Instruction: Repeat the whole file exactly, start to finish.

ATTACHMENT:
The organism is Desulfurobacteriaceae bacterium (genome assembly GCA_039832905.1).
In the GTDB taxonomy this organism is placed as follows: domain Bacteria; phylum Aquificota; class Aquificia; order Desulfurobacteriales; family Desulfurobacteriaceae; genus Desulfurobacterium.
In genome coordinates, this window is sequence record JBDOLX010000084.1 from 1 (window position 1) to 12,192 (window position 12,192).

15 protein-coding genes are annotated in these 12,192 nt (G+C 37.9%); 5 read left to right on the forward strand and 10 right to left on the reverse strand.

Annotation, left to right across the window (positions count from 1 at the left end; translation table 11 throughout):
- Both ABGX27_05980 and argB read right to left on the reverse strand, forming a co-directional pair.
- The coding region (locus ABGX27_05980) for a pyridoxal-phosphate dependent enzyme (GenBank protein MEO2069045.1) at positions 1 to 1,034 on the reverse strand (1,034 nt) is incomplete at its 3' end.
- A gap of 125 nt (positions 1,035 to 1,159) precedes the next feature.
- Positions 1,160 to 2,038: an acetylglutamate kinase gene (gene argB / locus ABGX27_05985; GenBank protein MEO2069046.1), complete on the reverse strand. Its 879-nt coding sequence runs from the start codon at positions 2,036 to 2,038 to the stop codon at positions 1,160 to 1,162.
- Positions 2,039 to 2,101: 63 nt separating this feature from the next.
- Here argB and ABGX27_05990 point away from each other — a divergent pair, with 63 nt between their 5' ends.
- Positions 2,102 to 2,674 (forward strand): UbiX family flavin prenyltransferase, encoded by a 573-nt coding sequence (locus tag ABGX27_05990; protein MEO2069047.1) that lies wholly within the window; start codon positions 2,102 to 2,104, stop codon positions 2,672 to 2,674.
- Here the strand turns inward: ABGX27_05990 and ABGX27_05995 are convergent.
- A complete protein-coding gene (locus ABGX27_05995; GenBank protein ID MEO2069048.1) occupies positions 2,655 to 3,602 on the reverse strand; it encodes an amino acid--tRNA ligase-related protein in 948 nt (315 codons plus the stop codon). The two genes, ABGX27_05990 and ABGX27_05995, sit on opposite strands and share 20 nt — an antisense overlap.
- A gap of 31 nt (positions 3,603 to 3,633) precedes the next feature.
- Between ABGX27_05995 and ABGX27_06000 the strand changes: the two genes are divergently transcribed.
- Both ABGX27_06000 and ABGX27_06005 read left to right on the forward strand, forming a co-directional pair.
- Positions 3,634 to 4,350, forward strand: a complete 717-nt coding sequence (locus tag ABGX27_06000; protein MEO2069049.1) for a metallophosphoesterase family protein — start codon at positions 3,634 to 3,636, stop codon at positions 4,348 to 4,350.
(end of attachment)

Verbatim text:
The organism is Desulfurobacteriaceae bacterium (genome assembly GCA_039832905.1).
In the GTDB taxonomy this organism is placed as follows: domain Bacteria; phylum Aquificota; class Aquificia; order Desulfurobacteriales; family Desulfurobacteriaceae; genus Desulfurobacterium.
In genome coordinates, this window is sequence record JBDOLX010000084.1 from 1 (window position 1) to 12,192 (window position 12,192).

15 protein-coding genes are annotated in these 12,192 nt (G+C 37.9%); 5 read left to right on the forward strand and 10 right to left on the reverse strand.

Annotation, left to right across the window (positions count from 1 at the left end; translation table 11 throughout):
- Both ABGX27_05980 and argB read right to left on the reverse strand, forming a co-directional pair.
- The coding region (locus ABGX27_05980) for a pyridoxal-phosphate dependent enzyme (GenBank protein MEO2069045.1) at positions 1 to 1,034 on the reverse strand (1,034 nt) is incomplete at its 3' end.
- A gap of 125 nt (positions 1,035 to 1,159) precedes the next feature.
- Positions 1,160 to 2,038: an acetylglutamate kinase gene (gene argB / locus ABGX27_05985; GenBank protein MEO2069046.1), complete on the reverse strand. Its 879-nt coding sequence runs from the start codon at positions 2,036 to 2,038 to the stop codon at positions 1,160 to 1,162.
- Positions 2,039 to 2,101: 63 nt separating this feature from the next.
- Here argB and ABGX27_05990 point away from each other — a divergent pair, with 63 nt between their 5' ends.
- Positions 2,102 to 2,674 (forward strand): UbiX family flavin prenyltransferase, encoded by a 573-nt coding sequence (locus tag ABGX27_05990; protein MEO2069047.1) that lies wholly within the window; start codon positions 2,102 to 2,104, stop codon positions 2,672 to 2,674.
- Here the strand turns inward: ABGX27_05990 and ABGX27_05995 are convergent.
- A complete protein-coding gene (locus ABGX27_05995; GenBank protein ID MEO2069048.1) occupies positions 2,655 to 3,602 on the reverse strand; it encodes an amino acid--tRNA ligase-related protein in 948 nt (315 codons plus the stop codon). The two genes, ABGX27_05990 and ABGX27_05995, sit on opposite strands and share 20 nt — an antisense overlap.
- A gap of 31 nt (positions 3,603 to 3,633) precedes the next feature.
- Between ABGX27_05995 and ABGX27_06000 the strand changes: the two genes are divergently transcribed.
- Both ABGX27_06000 and ABGX27_06005 read left to right on the forward strand, forming a co-directional pair.
- Positions 3,634 to 4,350, forward strand: a complete 717-nt coding sequence (locus tag ABGX27_06000; protein MEO2069049.1) for a metallophosphoesterase family protein — start codon at positions 3,634 to 3,636, stop codon at positions 4,348 to 4,350.